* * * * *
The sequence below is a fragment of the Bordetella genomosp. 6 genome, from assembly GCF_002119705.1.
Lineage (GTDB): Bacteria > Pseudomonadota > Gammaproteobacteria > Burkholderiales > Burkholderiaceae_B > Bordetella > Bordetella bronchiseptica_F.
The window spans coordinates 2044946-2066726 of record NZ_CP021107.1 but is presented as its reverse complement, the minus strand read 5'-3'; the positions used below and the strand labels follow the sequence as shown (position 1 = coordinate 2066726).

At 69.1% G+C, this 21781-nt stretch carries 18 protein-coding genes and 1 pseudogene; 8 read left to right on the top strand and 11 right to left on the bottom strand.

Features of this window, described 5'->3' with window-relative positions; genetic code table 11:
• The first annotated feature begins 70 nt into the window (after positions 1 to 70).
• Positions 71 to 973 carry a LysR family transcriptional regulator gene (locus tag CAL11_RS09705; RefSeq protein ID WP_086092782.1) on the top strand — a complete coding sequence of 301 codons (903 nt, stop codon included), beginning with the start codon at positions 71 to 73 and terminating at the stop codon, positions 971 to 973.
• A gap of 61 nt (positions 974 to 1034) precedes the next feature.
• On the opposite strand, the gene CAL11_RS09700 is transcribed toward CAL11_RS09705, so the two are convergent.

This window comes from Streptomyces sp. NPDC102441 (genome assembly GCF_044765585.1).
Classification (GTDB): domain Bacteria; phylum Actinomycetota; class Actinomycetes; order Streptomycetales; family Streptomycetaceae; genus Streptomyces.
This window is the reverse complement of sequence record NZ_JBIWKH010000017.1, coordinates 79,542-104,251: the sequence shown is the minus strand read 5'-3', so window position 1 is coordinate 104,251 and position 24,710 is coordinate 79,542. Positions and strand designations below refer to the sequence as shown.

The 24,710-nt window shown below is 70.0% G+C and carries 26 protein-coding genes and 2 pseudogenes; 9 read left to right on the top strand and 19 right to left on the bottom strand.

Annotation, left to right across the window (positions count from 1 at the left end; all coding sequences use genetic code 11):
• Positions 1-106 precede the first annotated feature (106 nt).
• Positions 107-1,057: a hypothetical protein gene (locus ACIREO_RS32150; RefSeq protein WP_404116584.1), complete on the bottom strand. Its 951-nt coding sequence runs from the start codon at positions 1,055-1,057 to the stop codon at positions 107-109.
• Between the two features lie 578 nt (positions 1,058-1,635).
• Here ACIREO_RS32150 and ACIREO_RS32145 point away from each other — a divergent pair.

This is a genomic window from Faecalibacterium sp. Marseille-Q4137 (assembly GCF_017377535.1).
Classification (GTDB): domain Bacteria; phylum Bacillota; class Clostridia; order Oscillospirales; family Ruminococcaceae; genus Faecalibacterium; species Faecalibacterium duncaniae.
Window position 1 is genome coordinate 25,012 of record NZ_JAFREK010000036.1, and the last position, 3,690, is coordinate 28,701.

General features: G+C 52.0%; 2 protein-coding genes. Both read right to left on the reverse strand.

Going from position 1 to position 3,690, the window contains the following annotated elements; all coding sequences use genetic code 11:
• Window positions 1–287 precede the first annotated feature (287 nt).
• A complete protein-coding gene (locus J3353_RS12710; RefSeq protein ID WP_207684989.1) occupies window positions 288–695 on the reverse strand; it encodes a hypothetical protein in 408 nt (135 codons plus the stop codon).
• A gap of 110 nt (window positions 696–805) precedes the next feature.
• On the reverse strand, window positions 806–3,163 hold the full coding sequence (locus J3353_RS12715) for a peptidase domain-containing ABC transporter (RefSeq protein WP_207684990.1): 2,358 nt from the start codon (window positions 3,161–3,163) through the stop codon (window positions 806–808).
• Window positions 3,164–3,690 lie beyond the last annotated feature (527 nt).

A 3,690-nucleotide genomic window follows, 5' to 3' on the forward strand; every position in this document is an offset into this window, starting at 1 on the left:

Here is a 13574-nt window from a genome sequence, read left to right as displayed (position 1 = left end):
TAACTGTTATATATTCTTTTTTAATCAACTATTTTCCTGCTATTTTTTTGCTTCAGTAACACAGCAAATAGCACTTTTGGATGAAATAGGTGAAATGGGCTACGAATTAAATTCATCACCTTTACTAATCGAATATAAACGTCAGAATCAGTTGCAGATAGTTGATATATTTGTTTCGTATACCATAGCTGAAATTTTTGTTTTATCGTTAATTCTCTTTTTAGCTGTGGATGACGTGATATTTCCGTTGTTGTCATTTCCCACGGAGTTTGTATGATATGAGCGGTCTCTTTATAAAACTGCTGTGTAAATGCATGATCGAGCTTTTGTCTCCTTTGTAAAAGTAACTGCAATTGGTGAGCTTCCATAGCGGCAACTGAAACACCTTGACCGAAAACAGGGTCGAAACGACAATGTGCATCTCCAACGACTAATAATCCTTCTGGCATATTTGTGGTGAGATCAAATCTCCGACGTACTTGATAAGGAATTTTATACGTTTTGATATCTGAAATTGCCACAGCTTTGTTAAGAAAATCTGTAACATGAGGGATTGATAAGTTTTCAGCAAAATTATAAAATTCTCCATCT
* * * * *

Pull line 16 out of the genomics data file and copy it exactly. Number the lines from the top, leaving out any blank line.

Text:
• Positions 107-1,057: a hypothetical protein gene (locus ACIREO_RS32150; RefSeq protein WP_404116584.1), complete on the bottom strand. Its 951-nt coding sequence runs from the start codon at positions 1,055-1,057 to the stop codon at positions 107-109.